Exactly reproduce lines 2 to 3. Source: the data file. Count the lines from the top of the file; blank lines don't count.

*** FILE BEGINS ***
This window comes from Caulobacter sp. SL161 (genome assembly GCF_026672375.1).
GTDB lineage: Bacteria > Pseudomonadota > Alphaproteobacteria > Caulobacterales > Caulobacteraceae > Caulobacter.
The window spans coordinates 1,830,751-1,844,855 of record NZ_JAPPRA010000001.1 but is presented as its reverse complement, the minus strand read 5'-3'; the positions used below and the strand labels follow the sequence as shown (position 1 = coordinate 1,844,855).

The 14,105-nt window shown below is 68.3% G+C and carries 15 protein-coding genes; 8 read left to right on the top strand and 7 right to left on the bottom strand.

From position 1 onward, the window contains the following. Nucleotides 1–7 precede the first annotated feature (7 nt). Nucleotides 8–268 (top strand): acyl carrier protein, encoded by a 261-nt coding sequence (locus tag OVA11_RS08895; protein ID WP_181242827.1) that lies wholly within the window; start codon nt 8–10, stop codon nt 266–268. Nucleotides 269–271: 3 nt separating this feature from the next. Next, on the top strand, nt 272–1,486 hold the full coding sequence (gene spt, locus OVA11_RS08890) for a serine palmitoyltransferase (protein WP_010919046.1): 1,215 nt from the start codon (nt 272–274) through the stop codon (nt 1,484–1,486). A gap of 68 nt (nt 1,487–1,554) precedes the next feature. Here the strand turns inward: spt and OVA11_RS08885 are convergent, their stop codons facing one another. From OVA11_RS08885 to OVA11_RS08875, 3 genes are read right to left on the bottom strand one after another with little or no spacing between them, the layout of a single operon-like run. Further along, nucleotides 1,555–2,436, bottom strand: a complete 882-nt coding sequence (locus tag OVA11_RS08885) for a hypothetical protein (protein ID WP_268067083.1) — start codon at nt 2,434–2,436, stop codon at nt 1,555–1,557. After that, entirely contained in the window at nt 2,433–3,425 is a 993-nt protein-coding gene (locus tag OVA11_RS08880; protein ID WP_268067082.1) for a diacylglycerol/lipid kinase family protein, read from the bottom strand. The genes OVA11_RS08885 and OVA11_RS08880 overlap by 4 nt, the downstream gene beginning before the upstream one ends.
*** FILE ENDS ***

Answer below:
GTDB lineage: Bacteria > Pseudomonadota > Alphaproteobacteria > Caulobacterales > Caulobacteraceae > Caulobacter.
The window spans coordinates 1,830,751-1,844,855 of record NZ_JAPPRA010000001.1 but is presented as its reverse complement, the minus strand read 5'-3'; the positions used below and the strand labels follow the sequence as shown (position 1 = coordinate 1,844,855).